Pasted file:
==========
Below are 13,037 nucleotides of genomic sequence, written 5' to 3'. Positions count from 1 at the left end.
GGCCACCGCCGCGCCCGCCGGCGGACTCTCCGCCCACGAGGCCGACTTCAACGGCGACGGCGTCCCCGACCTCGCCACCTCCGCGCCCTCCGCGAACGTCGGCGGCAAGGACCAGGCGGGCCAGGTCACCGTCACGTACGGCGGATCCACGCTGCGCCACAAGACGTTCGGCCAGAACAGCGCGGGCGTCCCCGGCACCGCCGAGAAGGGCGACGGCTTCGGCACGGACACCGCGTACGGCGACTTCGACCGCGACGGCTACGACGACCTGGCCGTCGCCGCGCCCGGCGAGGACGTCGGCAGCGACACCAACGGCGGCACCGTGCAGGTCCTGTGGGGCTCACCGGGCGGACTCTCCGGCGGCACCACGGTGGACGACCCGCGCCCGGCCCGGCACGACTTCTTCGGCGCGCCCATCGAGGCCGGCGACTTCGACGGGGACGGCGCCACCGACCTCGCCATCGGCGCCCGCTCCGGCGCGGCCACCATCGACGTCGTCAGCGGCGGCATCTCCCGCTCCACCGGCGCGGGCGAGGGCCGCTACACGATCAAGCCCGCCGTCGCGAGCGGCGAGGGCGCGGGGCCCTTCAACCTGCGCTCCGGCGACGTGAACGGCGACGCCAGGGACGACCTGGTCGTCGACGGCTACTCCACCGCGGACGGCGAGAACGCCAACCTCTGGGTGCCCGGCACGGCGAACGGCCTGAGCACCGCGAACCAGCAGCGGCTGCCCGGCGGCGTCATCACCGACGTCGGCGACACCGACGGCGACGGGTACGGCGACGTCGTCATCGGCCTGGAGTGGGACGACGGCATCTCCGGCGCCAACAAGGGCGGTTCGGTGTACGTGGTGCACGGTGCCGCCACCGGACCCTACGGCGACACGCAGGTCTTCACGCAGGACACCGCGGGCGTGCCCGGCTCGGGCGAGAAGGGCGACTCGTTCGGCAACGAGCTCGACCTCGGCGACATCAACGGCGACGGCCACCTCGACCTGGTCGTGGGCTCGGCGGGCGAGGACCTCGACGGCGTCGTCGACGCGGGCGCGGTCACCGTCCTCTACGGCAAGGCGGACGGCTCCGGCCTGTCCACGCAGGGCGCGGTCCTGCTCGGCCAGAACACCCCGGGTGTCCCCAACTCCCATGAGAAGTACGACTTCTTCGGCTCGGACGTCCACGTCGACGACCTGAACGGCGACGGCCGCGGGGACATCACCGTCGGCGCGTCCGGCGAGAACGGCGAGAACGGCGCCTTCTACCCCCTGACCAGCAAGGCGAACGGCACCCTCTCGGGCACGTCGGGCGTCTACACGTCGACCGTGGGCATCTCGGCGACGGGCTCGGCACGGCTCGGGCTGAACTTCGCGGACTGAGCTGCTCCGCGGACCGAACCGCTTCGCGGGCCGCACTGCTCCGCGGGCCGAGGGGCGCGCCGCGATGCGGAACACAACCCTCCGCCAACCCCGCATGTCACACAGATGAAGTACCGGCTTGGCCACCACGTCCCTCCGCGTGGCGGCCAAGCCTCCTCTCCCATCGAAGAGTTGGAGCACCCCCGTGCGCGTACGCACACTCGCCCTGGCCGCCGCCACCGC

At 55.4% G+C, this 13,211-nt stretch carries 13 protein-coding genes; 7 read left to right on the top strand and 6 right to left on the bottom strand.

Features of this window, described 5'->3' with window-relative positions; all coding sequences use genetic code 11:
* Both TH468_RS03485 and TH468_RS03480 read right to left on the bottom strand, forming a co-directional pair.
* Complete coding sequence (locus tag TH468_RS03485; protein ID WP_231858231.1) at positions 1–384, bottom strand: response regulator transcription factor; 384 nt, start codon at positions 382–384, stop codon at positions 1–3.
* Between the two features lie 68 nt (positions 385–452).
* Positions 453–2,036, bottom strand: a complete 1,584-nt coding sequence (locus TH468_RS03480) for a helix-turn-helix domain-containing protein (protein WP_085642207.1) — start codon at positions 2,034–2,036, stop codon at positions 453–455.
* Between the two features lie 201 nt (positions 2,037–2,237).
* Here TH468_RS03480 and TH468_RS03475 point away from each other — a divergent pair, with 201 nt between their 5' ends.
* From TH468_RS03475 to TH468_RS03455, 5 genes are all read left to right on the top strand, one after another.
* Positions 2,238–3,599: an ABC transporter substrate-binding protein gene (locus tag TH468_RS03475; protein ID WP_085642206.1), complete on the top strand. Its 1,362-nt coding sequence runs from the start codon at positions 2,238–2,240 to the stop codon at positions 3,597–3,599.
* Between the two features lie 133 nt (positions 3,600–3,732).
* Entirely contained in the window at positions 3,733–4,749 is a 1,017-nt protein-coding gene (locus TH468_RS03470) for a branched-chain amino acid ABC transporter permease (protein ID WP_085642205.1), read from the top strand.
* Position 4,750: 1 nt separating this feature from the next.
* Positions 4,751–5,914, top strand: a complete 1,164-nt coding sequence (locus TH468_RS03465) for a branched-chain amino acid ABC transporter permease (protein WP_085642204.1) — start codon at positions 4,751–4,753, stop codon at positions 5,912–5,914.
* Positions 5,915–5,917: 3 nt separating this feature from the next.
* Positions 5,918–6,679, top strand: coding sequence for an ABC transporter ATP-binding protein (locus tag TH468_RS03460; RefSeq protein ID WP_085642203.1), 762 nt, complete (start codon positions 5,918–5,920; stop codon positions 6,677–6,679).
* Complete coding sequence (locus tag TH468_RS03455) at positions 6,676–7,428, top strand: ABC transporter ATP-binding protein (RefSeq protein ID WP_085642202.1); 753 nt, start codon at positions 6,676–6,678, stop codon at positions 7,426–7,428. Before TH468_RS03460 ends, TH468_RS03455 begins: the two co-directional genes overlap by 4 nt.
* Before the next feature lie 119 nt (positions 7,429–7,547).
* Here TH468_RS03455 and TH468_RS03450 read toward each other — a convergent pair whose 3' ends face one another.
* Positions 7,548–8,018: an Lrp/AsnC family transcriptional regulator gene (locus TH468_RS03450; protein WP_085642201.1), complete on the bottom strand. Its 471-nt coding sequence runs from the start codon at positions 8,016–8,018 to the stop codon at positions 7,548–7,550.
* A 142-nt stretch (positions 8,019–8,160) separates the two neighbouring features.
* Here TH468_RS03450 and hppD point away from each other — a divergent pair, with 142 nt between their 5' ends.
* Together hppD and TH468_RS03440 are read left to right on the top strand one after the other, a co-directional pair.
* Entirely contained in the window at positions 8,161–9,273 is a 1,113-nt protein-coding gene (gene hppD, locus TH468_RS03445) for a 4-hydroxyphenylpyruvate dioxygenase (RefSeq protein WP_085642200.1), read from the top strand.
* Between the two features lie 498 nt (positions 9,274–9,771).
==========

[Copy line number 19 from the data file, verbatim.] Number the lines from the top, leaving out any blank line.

* Complete coding sequence (locus tag TH468_RS03455) at positions 6,676–7,428, top strand: ABC transporter ATP-binding protein (RefSeq protein ID WP_085642202.1); 753 nt, start codon at positions 6,676–6,678, stop codon at positions 7,426–7,428. Before TH468_RS03460 ends, TH468_RS03455 begins: the two co-directional genes overlap by 4 nt.